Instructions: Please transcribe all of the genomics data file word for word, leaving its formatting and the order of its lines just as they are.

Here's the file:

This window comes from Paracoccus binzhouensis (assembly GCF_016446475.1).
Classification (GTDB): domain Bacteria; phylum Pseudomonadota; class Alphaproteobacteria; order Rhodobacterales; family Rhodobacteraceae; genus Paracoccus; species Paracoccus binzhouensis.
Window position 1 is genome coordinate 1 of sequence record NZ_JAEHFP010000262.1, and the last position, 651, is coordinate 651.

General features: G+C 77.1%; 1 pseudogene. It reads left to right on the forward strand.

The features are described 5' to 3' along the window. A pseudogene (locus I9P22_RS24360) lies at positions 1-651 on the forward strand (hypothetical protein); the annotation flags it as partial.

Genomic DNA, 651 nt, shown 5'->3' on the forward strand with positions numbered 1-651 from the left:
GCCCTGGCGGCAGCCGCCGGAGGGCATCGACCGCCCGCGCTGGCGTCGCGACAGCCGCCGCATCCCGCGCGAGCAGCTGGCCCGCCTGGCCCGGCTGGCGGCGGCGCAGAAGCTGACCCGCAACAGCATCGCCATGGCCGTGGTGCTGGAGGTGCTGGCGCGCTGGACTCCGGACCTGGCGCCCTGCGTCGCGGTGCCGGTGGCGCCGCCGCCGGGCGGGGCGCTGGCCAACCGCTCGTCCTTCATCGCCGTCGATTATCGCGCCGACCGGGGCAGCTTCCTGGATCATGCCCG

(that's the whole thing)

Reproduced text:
This window comes from Paracoccus binzhouensis (assembly GCF_016446475.1).
Classification (GTDB): domain Bacteria; phylum Pseudomonadota; class Alphaproteobacteria; order Rhodobacterales; family Rhodobacteraceae; genus Paracoccus; species Paracoccus binzhouensis.
Window position 1 is genome coordinate 1 of sequence record NZ_JAEHFP010000262.1, and the last position, 651, is coordinate 651.

General features: G+C 77.1%; 1 pseudogene. It reads left to right on the forward strand.

The features are described 5' to 3' along the window. A pseudogene (locus I9P22_RS24360) lies at positions 1-651 on the forward strand (hypothetical protein); the annotation flags it as partial.

Genomic DNA, 651 nt, shown 5'->3' on the forward strand with positions numbered 1-651 from the left:
GCCCTGGCGGCAGCCGCCGGAGGGCATCGACCGCCCGCGCTGGCGTCGCGACAGCCGCCGCATCCCGCGCGAGCAGCTGGCCCGCCTGGCCCGGCTGGCGGCGGCGCAGAAGCTGACCCGCAACAGCATCGCCATGGCCGTGGTGCTGGAGGTGCTGGCGCGCTGGACTCCGGACCTGGCGCCCTGCGTCGCGGTGCCGGTGGCGCCGCCGCCGGGCGGGGCGCTGGCCAACCGCTCGTCCTTCATCGCCGTCGATTATCGCGCCGACCGGGGCAGCTTCCTGGATCATGCCCG